“The Hand of God” was modelled by Auguste Rodin and attempts to compare the art of sculpture to the divine process of creation. A large right hand, emerging from the earth, holds a lump of earth or clay, from which two struggling emergent figures, Adam and Eve, have been modelled.
The work presents Adam and Eve entwined in a fetal position and emerging from a lump of earth cradled in God’s hand. Rodin said “When God created the world, it is modelling, he must have thought …”. In this masterpiece, Rodin depicts this metaphor. God’s hand cradles the earth in which male and female emerge.
There is also marble versions of “The Hand of God” by Rodin which makes use of both the technical and allegorical aspects of marble. The material plays a key role in the sculpture, especially the underworked and roughly chiselled portions. During a trip to Italy in 1876, Rodin had explored the works by Michelangelo in which the figures similarly materialize out of rough stone, symbolising the process of artistic creation.
More evident in the marble sculpture than the bronze casting of this piece, the contrast between the highly polished areas and the rough rock, also the posture of the woman recalls the works of other sculpture masters such as Michelangelo. For Michelangelo, a sculpture was buried in the marble and had to be extracted through the sculptor’s skill. Rodin was a modeller, with a different approach. The Hand of God seems to be paying homage to both of these two methods. The symbolistic title of this piece links it to a whole series of works made during the 1890s, such as The Cathedral.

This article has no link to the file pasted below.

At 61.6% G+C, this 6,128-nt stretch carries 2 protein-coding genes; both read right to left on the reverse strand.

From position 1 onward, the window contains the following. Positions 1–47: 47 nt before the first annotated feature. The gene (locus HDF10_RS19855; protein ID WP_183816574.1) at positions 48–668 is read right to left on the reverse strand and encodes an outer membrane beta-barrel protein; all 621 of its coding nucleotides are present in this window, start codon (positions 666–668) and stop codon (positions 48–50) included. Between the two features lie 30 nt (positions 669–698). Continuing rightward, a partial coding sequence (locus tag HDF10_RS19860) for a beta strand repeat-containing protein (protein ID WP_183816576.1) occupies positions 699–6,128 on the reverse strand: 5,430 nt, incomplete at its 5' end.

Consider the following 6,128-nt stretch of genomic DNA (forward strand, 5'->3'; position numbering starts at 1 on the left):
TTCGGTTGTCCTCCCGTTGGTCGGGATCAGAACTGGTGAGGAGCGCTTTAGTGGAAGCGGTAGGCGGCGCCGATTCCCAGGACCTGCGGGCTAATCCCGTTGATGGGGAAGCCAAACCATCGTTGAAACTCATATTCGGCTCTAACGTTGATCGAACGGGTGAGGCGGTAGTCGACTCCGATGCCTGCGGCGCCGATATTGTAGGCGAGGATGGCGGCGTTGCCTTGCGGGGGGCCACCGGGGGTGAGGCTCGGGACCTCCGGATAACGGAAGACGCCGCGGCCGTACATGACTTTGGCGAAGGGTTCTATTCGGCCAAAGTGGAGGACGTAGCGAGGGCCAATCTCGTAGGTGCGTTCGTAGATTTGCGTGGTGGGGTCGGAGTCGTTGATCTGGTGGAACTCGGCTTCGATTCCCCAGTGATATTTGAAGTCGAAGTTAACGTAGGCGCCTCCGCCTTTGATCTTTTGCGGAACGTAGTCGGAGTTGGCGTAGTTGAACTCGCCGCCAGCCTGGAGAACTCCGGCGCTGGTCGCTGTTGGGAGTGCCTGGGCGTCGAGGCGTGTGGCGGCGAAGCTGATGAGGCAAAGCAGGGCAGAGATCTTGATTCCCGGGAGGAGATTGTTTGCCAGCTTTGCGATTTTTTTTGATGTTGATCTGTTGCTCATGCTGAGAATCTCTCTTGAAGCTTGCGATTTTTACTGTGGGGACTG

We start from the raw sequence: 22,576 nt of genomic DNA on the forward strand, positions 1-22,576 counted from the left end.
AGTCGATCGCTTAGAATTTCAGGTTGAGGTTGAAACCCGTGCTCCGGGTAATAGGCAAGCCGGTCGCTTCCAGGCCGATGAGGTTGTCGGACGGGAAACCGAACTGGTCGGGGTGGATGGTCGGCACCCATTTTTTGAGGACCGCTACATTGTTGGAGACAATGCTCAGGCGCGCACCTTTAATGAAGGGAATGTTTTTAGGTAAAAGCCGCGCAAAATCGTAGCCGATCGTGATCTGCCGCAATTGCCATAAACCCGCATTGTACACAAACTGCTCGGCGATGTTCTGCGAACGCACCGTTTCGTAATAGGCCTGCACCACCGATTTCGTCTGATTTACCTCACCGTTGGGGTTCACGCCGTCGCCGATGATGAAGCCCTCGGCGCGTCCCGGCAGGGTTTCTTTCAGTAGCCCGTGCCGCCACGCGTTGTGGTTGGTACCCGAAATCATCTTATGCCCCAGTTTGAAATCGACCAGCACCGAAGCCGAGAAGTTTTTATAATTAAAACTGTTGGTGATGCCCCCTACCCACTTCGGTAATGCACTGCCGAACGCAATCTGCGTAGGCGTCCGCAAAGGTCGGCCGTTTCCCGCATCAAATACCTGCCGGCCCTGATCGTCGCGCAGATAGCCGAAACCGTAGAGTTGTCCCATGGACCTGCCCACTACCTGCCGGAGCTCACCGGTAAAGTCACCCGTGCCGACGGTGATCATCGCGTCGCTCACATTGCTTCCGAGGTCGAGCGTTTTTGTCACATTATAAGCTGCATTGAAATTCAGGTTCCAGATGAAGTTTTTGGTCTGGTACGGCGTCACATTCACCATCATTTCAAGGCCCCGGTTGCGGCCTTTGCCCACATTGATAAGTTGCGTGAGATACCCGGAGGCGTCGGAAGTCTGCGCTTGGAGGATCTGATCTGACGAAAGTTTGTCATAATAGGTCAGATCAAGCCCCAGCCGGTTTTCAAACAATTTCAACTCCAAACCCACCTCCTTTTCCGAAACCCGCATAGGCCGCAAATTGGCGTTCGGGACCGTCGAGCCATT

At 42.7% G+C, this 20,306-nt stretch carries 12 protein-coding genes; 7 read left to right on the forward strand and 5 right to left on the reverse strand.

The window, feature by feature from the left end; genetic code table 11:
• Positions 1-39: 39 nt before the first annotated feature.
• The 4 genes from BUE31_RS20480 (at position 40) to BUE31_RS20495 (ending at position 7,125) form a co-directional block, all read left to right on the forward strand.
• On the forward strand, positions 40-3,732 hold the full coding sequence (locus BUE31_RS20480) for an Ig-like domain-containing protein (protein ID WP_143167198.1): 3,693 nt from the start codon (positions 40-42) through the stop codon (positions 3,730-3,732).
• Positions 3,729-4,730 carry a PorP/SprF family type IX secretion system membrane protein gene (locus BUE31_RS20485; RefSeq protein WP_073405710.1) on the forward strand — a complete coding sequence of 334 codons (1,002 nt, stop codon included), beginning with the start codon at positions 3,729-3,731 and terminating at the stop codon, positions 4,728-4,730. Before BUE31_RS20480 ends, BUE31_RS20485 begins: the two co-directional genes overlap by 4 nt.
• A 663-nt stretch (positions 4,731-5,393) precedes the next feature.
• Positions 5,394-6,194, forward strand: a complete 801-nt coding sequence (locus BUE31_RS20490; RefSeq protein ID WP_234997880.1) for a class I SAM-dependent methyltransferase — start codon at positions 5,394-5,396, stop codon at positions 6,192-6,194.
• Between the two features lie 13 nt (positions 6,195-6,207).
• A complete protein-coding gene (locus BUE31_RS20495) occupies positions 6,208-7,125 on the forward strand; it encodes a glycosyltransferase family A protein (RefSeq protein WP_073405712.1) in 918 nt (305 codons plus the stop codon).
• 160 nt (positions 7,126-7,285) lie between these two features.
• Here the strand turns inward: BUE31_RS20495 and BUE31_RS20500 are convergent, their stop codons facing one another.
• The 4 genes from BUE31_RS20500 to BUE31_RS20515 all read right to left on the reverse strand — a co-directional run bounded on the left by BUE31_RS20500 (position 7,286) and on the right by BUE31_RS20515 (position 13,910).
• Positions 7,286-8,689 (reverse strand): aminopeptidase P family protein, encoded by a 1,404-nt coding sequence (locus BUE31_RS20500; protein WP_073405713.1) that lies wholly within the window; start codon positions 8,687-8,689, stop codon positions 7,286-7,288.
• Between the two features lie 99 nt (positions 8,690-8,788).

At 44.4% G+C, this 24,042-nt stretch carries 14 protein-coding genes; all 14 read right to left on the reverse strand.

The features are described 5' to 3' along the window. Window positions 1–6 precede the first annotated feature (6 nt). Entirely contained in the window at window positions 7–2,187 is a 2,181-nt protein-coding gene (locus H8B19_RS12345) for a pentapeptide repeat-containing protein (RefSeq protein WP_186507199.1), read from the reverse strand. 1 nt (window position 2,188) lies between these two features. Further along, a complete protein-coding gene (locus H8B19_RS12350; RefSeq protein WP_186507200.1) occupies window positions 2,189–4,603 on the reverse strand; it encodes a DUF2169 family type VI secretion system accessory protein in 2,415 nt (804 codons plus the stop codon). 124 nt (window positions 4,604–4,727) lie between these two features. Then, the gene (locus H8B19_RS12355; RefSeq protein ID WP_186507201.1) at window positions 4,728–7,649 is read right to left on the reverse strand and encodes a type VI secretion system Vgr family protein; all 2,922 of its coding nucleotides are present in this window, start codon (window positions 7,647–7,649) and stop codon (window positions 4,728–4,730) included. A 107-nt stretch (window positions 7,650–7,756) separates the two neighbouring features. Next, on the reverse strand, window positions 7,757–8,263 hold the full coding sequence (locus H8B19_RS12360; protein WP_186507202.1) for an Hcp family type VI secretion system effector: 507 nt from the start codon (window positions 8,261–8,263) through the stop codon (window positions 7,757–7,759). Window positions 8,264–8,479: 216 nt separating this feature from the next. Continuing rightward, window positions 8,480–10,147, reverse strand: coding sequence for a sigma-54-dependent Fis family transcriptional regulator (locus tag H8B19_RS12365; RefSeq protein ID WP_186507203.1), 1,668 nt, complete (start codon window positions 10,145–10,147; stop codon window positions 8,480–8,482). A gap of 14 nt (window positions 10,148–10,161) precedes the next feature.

- Title: The Hand of God
- Year: Modelled in clay 1898; cast in bronze 1925
- Place of Origin: France
- Material: Bronze Casting
- Dimensions: 26 3/4 x 17 1/2 x 21 1/2 inches (67.9 x 44.4 x 54.6 cm)
- Museum: Rodin Museum, Philadelphia
Artist Essential Facts:
- Name: François-Auguste-René Rodin
- Born: 1840 – Paris, France
- Died: 1917 (aged 77) – Meudon, France
- Nationality: French
- Notable work
“I invent nothing, I rediscover.” Auguste Rodin
Photo Credit: By GordonMakryllos (Own work) [CC BY-SA 4.0 (http://creativecommons.org/licenses/by-sa/4.0)%5D, via Wikimedia Commons